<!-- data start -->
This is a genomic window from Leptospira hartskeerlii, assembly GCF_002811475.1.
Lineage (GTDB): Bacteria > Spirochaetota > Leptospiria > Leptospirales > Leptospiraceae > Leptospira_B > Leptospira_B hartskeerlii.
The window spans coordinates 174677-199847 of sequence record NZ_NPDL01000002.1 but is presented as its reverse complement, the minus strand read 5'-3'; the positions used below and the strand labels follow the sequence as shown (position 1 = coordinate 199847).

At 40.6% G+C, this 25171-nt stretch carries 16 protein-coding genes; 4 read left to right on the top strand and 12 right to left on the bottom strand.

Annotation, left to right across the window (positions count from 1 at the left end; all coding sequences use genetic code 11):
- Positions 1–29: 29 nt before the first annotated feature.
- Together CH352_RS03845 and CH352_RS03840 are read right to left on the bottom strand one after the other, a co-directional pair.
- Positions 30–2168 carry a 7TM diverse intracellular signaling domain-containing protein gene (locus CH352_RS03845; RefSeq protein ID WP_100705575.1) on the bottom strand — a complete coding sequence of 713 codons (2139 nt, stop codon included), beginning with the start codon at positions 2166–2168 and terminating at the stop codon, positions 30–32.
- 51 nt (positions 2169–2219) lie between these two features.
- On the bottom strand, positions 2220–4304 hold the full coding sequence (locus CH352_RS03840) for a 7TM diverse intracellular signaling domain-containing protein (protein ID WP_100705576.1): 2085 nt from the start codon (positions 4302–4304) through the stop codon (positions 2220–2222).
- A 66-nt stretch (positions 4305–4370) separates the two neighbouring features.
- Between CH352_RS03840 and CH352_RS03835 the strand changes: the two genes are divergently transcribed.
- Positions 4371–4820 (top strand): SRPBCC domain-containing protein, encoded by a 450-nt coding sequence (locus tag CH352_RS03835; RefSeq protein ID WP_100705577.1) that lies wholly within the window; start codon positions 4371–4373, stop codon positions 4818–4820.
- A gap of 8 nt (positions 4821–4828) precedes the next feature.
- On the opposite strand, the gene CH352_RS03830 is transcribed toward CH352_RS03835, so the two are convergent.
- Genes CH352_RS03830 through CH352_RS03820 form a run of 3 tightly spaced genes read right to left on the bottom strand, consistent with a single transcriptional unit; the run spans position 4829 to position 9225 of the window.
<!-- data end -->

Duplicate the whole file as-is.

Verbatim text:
This is a genomic window from Leptospira hartskeerlii, assembly GCF_002811475.1.
Lineage (GTDB): Bacteria > Spirochaetota > Leptospiria > Leptospirales > Leptospiraceae > Leptospira_B > Leptospira_B hartskeerlii.
The window spans coordinates 174677-199847 of sequence record NZ_NPDL01000002.1 but is presented as its reverse complement, the minus strand read 5'-3'; the positions used below and the strand labels follow the sequence as shown (position 1 = coordinate 199847).

At 40.6% G+C, this 25171-nt stretch carries 16 protein-coding genes; 4 read left to right on the top strand and 12 right to left on the bottom strand.

Annotation, left to right across the window (positions count from 1 at the left end; all coding sequences use genetic code 11):
- Positions 1–29: 29 nt before the first annotated feature.
- Together CH352_RS03845 and CH352_RS03840 are read right to left on the bottom strand one after the other, a co-directional pair.
- Positions 30–2168 carry a 7TM diverse intracellular signaling domain-containing protein gene (locus CH352_RS03845; RefSeq protein ID WP_100705575.1) on the bottom strand — a complete coding sequence of 713 codons (2139 nt, stop codon included), beginning with the start codon at positions 2166–2168 and terminating at the stop codon, positions 30–32.
- 51 nt (positions 2169–2219) lie between these two features.
- On the bottom strand, positions 2220–4304 hold the full coding sequence (locus CH352_RS03840) for a 7TM diverse intracellular signaling domain-containing protein (protein ID WP_100705576.1): 2085 nt from the start codon (positions 4302–4304) through the stop codon (positions 2220–2222).
- A 66-nt stretch (positions 4305–4370) separates the two neighbouring features.
- Between CH352_RS03840 and CH352_RS03835 the strand changes: the two genes are divergently transcribed.
- Positions 4371–4820 (top strand): SRPBCC domain-containing protein, encoded by a 450-nt coding sequence (locus tag CH352_RS03835; RefSeq protein ID WP_100705577.1) that lies wholly within the window; start codon positions 4371–4373, stop codon positions 4818–4820.
- A gap of 8 nt (positions 4821–4828) precedes the next feature.
- On the opposite strand, the gene CH352_RS03830 is transcribed toward CH352_RS03835, so the two are convergent.
- Genes CH352_RS03830 through CH352_RS03820 form a run of 3 tightly spaced genes read right to left on the bottom strand, consistent with a single transcriptional unit; the run spans position 4829 to position 9225 of the window.